On the occasion of the 8th edition of the Millennials Survey, Deloitte wonders about the expectations of young people in a changing world. Gen Y (or Millennials) and Gen Z constitute a group of people who must be attentive to capture, anticipate, and understand current developments. In this new edition, Millennials' expectations of the world of work and their employment and consumer behaviors are heralding a transformation of the business model. Young people urge private organizations to change to meet the challenges of an increasingly fast-paced world and question their ability to evolve into a societal enterprise.
A keen awareness of the opportunities and risks associated with the transformations at work
Among the main markers that emerge from the study, young people seem to be aware of ongoing changes. 53% of Gen Ys and 48% of French Gen Zs currently in employment believe that with Industry 4.0, it will be more difficult to get a job or change jobs in the future. The increased workforce remains a new concept and still difficult to grasp.
In the same direction, they are lucid about the strengths and limitations of social networks, although the Gen Z stand out from their elders by a less mistrust: 62% of Gen Y and 56% of French Gen Z consider that, on the whole, social networks do more harm than good and about 50% of them consider that the benefits of new technologies outweigh the risks associated with sharing personal data.
In this context, the French Millennials have strong expectations towards companies: 20% of them think they are the best able to solve the most urgent global challenges, including climate change, distribution of wealth or even data protection. A confidence close to that they place in governments (28%) and in NGOs (21%). However, while 42% consider that companies in general have a positive impact on society, 83% of Gen Ys and 75% of Gen Zs agree with the idea that they favor their own goals rather than taking into account the whole of society. For Deloitte, this dissonance is interpreted more as a call to a more societal enterprise.
A stronger pessimism in France marked by a tense social climate
For Deloitte, the discrepancy between the speed and scale of ongoing transformations and the perception of a slow adaptation of companies is at the root of the concerns and skepticism of young people. Worldwide, 26% of them think that the economic situation will improve in 12 months. Only 12% of Millennials and 14% of Gen Z surveyed in France believe in this (compared to 33% in 2018). If France fits into the global trends, there is a gap between it and the rest of the world, characterized by a stronger negativity on most subjects. This is reflected in the "general mood" of the Gen Y and Gen Z which barely reaches respectively 23 and 27 points out of 100 compared with 48 points for emerging countries and 32 points for mature countries. The movement of yellow vests and the tense social climate of recent months may have influenced respondents. However, the French Gen Z also stand out by a strong optimism: 65% of them agree with the idea that there are no barriers preventing them from achieving their career ambitions. % of Gen Z in the world and 53% of French Millennials.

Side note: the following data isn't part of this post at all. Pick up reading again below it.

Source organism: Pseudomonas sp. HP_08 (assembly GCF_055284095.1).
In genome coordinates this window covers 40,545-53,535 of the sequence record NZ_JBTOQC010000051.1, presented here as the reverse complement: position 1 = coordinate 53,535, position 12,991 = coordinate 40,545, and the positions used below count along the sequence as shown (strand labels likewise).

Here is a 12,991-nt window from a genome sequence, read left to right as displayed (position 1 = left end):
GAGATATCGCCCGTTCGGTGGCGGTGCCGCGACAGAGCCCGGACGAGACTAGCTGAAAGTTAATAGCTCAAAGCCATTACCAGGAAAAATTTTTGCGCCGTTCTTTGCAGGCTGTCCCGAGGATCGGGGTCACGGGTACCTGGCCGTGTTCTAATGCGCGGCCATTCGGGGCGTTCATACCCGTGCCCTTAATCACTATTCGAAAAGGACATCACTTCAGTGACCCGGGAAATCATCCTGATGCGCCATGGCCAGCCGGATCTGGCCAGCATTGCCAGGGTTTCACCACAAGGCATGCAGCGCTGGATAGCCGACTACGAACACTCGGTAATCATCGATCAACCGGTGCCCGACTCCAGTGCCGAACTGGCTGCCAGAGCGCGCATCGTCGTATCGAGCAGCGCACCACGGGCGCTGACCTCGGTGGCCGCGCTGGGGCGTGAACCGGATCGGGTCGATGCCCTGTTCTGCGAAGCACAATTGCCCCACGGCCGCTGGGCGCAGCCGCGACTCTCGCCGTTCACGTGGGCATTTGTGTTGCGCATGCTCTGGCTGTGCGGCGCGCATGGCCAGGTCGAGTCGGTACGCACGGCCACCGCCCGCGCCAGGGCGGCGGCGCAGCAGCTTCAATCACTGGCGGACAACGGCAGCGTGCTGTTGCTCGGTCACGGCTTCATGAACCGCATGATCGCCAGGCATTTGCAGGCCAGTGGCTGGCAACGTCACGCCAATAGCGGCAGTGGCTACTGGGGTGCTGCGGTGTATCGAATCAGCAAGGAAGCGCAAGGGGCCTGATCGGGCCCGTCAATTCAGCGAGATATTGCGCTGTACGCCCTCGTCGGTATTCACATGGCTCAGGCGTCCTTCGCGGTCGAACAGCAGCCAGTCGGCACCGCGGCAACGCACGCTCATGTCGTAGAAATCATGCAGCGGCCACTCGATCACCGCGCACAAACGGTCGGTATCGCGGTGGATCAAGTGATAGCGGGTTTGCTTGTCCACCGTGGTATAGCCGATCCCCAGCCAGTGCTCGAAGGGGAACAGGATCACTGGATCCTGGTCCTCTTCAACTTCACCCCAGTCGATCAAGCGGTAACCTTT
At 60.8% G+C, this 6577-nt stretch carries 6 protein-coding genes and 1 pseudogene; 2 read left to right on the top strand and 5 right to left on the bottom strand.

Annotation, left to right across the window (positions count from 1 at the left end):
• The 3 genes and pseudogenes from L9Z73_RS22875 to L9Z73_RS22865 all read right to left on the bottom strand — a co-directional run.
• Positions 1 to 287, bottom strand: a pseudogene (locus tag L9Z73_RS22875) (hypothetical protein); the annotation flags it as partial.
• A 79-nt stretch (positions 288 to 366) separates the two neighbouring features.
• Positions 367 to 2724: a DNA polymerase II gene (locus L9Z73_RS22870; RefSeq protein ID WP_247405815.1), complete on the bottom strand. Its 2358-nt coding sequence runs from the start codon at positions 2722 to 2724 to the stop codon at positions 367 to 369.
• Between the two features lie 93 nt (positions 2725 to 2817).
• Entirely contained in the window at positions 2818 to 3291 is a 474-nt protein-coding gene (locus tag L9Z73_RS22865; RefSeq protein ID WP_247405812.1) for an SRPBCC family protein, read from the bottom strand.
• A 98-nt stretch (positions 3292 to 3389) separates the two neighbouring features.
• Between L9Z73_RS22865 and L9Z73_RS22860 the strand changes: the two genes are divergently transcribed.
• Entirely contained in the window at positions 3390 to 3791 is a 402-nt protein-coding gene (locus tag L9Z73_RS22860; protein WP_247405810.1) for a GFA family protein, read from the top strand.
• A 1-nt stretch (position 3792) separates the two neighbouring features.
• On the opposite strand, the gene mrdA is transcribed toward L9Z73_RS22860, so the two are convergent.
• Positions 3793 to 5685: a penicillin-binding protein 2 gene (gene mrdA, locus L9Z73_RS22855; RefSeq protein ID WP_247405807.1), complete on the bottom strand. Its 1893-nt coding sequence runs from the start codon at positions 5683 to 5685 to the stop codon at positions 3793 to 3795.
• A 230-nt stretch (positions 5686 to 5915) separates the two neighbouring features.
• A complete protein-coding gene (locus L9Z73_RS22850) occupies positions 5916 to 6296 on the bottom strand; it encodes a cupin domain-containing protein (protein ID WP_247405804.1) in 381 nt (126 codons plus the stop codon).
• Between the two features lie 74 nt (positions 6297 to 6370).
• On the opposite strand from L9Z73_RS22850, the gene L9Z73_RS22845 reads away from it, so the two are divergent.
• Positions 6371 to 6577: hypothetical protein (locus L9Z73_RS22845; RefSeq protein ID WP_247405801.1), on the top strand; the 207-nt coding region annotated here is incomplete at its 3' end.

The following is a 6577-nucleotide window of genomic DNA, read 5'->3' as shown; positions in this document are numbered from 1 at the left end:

Towards a new business model
The pressing expectations towards them and the skepticism that accompanies them question the ability of private organizations to convert to the societal enterprise. For Deloitte, meeting the Millennials' expectations is about transforming the business model on three levels: maximizing its societal impact, interacting with its ecosystem, and building a positive work environment.
In this sense, in France, 40% of Y consumers and 36% of Z consumers have started or deepened a relationship with a company whose products have a positive impact on the environment or society. The expectations of young people reveal that today, companies are judged on their ability to generate a positive societal impact through the nature of the products and services they design.
This quest for meaning also involves alternative jobs: 76% of Gen Ys and 80% of Gen Zs plan to join the gig economy, which seems to offer the flexibility and autonomy aspired to by young people. 45% of Gen Ys and 58% of French Gen Zs expect to leave their current employer within 2 years. More than a question of loyalty, this figure reveals, according to Deloitte, a transformation of the employment model. This trend should encourage organizations to question their ability to interact beyond their "contractual" boundaries and to engage with their own talents in a relationship where professional development is viewed more broadly. However, if the Open talent upsets traditional patterns, it also foreshadows a possible economic and social precariousness.
In contrast to a disembodied organization, the Millennials aspire to a more human model and a management that resembles them, giving each individual the power of action and decision. The societal model proposes to make the company a place of life whose mode of organization is based on an increased collaboration between multidisciplinary and autonomous teams participating in a collective adventure.
"Young people disrupt the world today as much as they are disrupted," comments Laurence Monnet-Vernier, Human Resources Partner at Deloitte. "Their behaviors and adaptations are signs of profound changes in business, employment and consumption patterns, which actually cross all age categories. They strongly urge private organizations to change to meet the challenges of a world that is going faster and faster. Observing the trends that are emerging among young people should encourage companies to question their raison d'être and their ability to move towards a societal organization whose balance of power with its stakeholders is rebalancing."
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